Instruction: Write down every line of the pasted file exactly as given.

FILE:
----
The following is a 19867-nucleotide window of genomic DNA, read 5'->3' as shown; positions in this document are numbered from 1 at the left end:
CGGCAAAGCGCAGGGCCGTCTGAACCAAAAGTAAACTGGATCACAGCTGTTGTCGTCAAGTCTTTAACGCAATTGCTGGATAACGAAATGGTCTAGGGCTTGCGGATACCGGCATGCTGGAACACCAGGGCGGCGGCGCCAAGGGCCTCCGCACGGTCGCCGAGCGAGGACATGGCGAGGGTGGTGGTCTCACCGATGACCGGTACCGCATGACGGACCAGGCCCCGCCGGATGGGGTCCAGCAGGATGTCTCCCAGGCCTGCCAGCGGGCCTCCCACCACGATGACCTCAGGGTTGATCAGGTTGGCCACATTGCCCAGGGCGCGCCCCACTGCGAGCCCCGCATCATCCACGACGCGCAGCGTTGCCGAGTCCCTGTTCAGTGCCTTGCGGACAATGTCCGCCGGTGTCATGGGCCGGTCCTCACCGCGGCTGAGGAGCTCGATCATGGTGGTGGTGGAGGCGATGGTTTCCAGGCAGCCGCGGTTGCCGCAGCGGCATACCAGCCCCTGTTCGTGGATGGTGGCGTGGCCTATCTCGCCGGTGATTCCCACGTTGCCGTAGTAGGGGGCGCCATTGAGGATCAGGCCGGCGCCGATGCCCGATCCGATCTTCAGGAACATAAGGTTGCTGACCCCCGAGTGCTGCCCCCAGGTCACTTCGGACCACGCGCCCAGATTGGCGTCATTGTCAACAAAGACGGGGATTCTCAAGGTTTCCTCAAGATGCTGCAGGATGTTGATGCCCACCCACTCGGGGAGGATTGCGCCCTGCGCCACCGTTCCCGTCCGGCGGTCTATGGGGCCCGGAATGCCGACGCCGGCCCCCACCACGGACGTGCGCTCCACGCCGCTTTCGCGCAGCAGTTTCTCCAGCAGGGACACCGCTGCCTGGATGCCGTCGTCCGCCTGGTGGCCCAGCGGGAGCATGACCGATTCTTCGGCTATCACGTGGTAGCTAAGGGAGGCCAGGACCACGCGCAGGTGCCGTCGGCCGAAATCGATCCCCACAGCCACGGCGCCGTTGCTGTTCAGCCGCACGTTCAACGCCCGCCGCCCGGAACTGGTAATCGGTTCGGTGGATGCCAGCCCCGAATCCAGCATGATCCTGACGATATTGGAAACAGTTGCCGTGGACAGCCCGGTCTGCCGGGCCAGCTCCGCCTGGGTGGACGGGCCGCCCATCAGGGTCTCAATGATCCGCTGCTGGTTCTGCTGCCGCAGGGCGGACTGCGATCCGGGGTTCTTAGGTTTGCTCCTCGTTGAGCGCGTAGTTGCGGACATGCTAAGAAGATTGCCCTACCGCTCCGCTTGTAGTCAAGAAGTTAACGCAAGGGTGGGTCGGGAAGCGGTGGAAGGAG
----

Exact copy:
The following is a 19867-nucleotide window of genomic DNA, read 5'->3' as shown; positions in this document are numbered from 1 at the left end:
CGGCAAAGCGCAGGGCCGTCTGAACCAAAAGTAAACTGGATCACAGCTGTTGTCGTCAAGTCTTTAACGCAATTGCTGGATAACGAAATGGTCTAGGGCTTGCGGATACCGGCATGCTGGAACACCAGGGCGGCGGCGCCAAGGGCCTCCGCACGGTCGCCGAGCGAGGACATGGCGAGGGTGGTGGTCTCACCGATGACCGGTACCGCATGACGGACCAGGCCCCGCCGGATGGGGTCCAGCAGGATGTCTCCCAGGCCTGCCAGCGGGCCTCCCACCACGATGACCTCAGGGTTGATCAGGTTGGCCACATTGCCCAGGGCGCGCCCCACTGCGAGCCCCGCATCATCCACGACGCGCAGCGTTGCCGAGTCCCTGTTCAGTGCCTTGCGGACAATGTCCGCCGGTGTCATGGGCCGGTCCTCACCGCGGCTGAGGAGCTCGATCATGGTGGTGGTGGAGGCGATGGTTTCCAGGCAGCCGCGGTTGCCGCAGCGGCATACCAGCCCCTGTTCGTGGATGGTGGCGTGGCCTATCTCGCCGGTGATTCCCACGTTGCCGTAGTAGGGGGCGCCATTGAGGATCAGGCCGGCGCCGATGCCCGATCCGATCTTCAGGAACATAAGGTTGCTGACCCCCGAGTGCTGCCCCCAGGTCACTTCGGACCACGCGCCCAGATTGGCGTCATTGTCAACAAAGACGGGGATTCTCAAGGTTTCCTCAAGATGCTGCAGGATGTTGATGCCCACCCACTCGGGGAGGATTGCGCCCTGCGCCACCGTTCCCGTCCGGCGGTCTATGGGGCCCGGAATGCCGACGCCGGCCCCCACCACGGACGTGCGCTCCACGCCGCTTTCGCGCAGCAGTTTCTCCAGCAGGGACACCGCTGCCTGGATGCCGTCGTCCGCCTGGTGGCCCAGCGGGAGCATGACCGATTCTTCGGCTATCACGTGGTAGCTAAGGGAGGCCAGGACCACGCGCAGGTGCCGTCGGCCGAAATCGATCCCCACAGCCACGGCGCCGTTGCTGTTCAGCCGCACGTTCAACGCCCGCCGCCCGGAACTGGTAATCGGTTCGGTGGATGCCAGCCCCGAATCCAGCATGATCCTGACGATATTGGAAACAGTTGCCGTGGACAGCCCGGTCTGCCGGGCCAGCTCCGCCTGGGTGGACGGGCCGCCCATCAGGGTCTCAATGATCCGCTGCTGGTTCTGCTGCCGCAGGGCGGACTGCGATCCGGGGTTCTTAGGTTTGCTCCTCGTTGAGCGCGTAGTTGCGGACATGCTAAGAAGATTGCCCTACCGCTCCGCTTGTAGTCAAGAAGTTAACGCAAGGGTGGGTCGGGAAGCGGTGGAAGGAG